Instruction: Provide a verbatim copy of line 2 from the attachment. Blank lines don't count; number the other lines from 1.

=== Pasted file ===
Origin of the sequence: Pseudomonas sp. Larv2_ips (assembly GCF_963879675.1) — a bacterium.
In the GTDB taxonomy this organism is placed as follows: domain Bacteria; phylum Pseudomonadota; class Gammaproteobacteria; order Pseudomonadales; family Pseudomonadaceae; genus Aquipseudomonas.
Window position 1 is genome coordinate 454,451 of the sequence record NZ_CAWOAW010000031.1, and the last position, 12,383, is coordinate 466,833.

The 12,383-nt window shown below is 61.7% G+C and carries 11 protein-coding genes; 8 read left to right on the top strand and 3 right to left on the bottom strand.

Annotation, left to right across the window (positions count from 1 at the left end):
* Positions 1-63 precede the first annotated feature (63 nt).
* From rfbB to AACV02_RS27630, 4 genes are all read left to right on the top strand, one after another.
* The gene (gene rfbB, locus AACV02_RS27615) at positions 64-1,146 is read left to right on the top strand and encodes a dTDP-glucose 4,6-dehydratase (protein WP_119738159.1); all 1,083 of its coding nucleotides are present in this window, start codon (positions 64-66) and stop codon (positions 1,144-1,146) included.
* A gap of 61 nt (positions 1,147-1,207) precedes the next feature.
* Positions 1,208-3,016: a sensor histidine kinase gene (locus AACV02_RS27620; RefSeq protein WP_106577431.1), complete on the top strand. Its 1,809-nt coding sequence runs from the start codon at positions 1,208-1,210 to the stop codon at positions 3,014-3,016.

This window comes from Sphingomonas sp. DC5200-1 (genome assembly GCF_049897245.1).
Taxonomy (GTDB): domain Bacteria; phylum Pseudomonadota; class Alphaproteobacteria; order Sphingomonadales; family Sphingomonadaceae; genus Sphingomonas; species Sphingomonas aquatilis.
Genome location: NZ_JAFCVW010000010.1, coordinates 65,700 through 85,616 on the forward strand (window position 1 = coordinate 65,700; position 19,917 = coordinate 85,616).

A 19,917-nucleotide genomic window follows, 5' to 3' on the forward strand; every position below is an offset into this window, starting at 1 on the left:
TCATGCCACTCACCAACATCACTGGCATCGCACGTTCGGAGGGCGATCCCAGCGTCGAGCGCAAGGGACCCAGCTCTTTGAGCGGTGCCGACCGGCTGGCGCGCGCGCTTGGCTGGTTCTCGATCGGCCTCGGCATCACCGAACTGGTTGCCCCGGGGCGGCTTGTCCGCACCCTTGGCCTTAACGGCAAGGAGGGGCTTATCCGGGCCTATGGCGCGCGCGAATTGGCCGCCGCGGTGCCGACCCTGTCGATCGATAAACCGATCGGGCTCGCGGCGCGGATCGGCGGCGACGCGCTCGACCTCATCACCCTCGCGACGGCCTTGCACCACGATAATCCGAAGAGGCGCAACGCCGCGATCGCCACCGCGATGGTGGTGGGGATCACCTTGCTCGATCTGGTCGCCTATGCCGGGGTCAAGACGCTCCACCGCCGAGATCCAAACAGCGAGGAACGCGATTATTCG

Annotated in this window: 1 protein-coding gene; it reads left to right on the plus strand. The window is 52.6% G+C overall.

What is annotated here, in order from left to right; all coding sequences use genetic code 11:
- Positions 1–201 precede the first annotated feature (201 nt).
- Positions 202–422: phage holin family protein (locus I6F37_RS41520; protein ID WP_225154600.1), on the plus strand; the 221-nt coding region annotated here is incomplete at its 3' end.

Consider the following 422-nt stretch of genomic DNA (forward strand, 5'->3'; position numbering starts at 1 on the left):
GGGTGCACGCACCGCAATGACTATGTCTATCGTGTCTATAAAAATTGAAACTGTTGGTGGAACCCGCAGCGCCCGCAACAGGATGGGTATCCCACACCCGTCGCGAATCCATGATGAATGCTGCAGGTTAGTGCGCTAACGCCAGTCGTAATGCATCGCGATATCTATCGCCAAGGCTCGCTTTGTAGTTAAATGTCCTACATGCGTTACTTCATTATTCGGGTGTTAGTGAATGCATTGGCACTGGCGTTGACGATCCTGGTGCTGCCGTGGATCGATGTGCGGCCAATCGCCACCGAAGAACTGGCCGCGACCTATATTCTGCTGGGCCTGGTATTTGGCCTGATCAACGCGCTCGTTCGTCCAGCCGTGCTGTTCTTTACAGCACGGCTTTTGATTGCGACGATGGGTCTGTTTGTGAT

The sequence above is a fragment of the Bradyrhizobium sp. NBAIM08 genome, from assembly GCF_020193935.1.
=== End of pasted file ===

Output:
In the GTDB taxonomy this organism is placed as follows: domain Bacteria; phylum Pseudomonadota; class Gammaproteobacteria; order Pseudomonadales; family Pseudomonadaceae; genus Aquipseudomonas.